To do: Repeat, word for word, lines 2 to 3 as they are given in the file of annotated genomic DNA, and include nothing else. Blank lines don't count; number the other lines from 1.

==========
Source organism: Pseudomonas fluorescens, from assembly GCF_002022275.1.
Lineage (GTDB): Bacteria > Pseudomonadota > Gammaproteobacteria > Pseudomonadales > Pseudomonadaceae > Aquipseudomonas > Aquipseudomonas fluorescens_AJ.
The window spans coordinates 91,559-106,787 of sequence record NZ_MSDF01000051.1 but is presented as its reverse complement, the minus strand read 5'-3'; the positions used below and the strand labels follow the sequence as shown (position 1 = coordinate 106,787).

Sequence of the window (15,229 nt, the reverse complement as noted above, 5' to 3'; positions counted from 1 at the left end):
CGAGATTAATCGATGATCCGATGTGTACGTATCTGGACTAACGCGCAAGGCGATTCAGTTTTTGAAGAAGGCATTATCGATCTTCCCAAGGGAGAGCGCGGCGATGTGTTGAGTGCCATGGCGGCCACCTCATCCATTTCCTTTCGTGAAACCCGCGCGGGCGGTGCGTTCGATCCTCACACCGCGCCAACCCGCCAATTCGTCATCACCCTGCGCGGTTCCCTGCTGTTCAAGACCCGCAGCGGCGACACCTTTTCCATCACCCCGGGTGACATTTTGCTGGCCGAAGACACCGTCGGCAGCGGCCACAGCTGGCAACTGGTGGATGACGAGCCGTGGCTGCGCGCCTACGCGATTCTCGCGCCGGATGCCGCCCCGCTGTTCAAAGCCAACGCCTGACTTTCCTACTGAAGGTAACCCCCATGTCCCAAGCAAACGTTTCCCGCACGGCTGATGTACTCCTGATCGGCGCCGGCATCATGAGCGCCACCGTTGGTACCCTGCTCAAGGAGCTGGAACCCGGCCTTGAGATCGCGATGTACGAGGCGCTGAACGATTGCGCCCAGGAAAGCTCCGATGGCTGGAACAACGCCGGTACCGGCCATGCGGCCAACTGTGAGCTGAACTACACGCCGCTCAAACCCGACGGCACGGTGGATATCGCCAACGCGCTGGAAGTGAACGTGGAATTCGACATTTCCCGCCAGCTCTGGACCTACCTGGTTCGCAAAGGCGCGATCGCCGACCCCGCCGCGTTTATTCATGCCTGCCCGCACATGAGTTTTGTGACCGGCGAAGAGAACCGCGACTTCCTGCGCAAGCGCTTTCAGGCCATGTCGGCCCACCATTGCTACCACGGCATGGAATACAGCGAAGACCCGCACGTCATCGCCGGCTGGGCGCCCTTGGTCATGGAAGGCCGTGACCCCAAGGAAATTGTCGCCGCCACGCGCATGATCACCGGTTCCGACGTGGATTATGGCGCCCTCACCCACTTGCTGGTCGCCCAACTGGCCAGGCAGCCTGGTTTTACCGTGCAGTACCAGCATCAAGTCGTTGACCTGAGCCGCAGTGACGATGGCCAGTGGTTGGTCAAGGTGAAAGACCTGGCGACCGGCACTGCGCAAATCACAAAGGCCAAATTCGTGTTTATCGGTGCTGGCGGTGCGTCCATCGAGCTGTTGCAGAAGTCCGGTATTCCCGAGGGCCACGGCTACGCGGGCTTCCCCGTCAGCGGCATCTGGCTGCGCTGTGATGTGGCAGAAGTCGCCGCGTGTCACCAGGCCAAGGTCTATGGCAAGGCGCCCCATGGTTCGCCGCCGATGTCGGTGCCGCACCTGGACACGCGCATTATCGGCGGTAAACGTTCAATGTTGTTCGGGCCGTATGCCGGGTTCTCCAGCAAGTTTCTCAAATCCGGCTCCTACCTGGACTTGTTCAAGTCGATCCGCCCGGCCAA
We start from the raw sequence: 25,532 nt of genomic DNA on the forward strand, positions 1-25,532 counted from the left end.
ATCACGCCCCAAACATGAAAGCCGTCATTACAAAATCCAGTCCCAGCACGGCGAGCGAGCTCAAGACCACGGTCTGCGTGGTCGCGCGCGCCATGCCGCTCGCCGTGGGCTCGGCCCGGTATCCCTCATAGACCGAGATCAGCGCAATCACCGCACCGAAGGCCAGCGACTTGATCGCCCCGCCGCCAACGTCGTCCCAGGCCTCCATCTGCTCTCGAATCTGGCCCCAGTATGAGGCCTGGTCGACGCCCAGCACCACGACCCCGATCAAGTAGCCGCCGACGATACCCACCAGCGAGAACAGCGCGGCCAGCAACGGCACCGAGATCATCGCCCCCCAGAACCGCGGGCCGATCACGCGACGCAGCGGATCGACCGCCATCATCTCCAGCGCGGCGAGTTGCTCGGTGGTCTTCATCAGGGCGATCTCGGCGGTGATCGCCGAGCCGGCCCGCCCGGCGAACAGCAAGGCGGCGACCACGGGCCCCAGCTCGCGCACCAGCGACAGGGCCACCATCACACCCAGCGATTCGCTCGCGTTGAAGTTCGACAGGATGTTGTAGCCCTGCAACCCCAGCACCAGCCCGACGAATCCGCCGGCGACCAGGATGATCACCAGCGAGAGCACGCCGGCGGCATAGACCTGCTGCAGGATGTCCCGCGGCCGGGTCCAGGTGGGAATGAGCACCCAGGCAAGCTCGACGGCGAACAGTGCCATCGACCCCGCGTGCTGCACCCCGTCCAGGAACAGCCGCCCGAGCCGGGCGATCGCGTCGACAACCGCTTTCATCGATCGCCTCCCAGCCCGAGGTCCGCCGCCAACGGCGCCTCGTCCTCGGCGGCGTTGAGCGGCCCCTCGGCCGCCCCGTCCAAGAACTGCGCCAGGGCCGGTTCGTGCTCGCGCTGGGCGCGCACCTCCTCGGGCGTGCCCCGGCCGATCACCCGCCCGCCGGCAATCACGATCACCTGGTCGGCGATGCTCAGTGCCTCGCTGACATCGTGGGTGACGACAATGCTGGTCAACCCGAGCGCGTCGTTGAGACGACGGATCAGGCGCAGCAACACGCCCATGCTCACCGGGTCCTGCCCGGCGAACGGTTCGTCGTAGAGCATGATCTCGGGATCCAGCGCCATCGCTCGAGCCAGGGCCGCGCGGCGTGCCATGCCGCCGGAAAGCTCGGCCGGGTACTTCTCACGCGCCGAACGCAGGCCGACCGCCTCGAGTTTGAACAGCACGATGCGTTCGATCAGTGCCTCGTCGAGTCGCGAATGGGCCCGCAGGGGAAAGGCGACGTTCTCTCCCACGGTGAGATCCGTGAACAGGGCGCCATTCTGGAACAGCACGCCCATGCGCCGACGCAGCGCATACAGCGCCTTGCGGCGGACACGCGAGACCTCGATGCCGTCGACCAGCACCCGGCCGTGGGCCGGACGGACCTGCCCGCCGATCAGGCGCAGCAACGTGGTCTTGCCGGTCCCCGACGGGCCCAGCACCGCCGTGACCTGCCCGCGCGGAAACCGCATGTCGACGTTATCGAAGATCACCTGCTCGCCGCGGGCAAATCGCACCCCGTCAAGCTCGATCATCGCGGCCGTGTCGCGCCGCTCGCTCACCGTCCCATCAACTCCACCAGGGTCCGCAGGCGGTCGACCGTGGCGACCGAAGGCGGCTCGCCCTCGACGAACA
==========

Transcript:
Lineage (GTDB): Bacteria > Pseudomonadota > Gammaproteobacteria > Pseudomonadales > Pseudomonadaceae > Aquipseudomonas > Aquipseudomonas fluorescens_AJ.
The window spans coordinates 91,559-106,787 of sequence record NZ_MSDF01000051.1 but is presented as its reverse complement, the minus strand read 5'-3'; the positions used below and the strand labels follow the sequence as shown (position 1 = coordinate 106,787).